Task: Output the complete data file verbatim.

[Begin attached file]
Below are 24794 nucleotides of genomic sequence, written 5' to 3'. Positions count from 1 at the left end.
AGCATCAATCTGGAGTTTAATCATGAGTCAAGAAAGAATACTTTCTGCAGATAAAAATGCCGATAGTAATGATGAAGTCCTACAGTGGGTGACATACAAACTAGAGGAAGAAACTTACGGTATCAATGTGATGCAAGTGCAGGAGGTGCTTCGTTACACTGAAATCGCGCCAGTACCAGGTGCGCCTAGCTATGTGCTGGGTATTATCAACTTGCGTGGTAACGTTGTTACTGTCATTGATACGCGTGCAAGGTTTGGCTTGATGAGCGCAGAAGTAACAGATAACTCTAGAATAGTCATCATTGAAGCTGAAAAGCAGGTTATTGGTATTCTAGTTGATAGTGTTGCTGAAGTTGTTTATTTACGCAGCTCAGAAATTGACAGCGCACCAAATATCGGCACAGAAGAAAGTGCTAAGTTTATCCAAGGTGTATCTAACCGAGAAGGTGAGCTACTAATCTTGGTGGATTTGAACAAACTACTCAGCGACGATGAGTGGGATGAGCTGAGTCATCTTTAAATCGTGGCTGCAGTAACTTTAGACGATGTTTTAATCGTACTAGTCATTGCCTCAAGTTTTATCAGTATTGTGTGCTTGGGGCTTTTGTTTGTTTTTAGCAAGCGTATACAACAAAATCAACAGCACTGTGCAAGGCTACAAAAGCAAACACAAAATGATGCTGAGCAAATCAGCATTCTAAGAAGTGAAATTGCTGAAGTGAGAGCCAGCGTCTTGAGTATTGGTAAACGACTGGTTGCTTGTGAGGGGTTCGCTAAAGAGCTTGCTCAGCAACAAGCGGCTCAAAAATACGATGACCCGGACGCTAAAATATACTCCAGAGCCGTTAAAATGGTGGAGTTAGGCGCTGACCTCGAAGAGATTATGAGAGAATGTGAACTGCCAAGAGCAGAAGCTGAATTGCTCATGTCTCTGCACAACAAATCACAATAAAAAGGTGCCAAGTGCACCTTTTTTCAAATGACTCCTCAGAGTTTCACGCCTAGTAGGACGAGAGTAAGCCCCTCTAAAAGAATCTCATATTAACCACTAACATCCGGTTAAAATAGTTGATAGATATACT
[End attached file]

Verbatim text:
Below are 24794 nucleotides of genomic sequence, written 5' to 3'. Positions count from 1 at the left end.
AGCATCAATCTGGAGTTTAATCATGAGTCAAGAAAGAATACTTTCTGCAGATAAAAATGCCGATAGTAATGATGAAGTCCTACAGTGGGTGACATACAAACTAGAGGAAGAAACTTACGGTATCAATGTGATGCAAGTGCAGGAGGTGCTTCGTTACACTGAAATCGCGCCAGTACCAGGTGCGCCTAGCTATGTGCTGGGTATTATCAACTTGCGTGGTAACGTTGTTACTGTCATTGATACGCGTGCAAGGTTTGGCTTGATGAGCGCAGAAGTAACAGATAACTCTAGAATAGTCATCATTGAAGCTGAAAAGCAGGTTATTGGTATTCTAGTTGATAGTGTTGCTGAAGTTGTTTATTTACGCAGCTCAGAAATTGACAGCGCACCAAATATCGGCACAGAAGAAAGTGCTAAGTTTATCCAAGGTGTATCTAACCGAGAAGGTGAGCTACTAATCTTGGTGGATTTGAACAAACTACTCAGCGACGATGAGTGGGATGAGCTGAGTCATCTTTAAATCGTGGCTGCAGTAACTTTAGACGATGTTTTAATCGTACTAGTCATTGCCTCAAGTTTTATCAGTATTGTGTGCTTGGGGCTTTTGTTTGTTTTTAGCAAGCGTATACAACAAAATCAACAGCACTGTGCAAGGCTACAAAAGCAAACACAAAATGATGCTGAGCAAATCAGCATTCTAAGAAGTGAAATTGCTGAAGTGAGAGCCAGCGTCTTGAGTATTGGTAAACGACTGGTTGCTTGTGAGGGGTTCGCTAAAGAGCTTGCTCAGCAACAAGCGGCTCAAAAATACGATGACCCGGACGCTAAAATATACTCCAGAGCCGTTAAAATGGTGGAGTTAGGCGCTGACCTCGAAGAGATTATGAGAGAATGTGAACTGCCAAGAGCAGAAGCTGAATTGCTCATGTCTCTGCACAACAAATCACAATAAAAAGGTGCCAAGTGCACCTTTTTTCAAATGACTCCTCAGAGTTTCACGCCTAGTAGGACGAGAGTAAGCCCCTCTAAAAGAATCTCATATTAACCACTAACATCCGGTTAAAATAGTTGATAGATATACT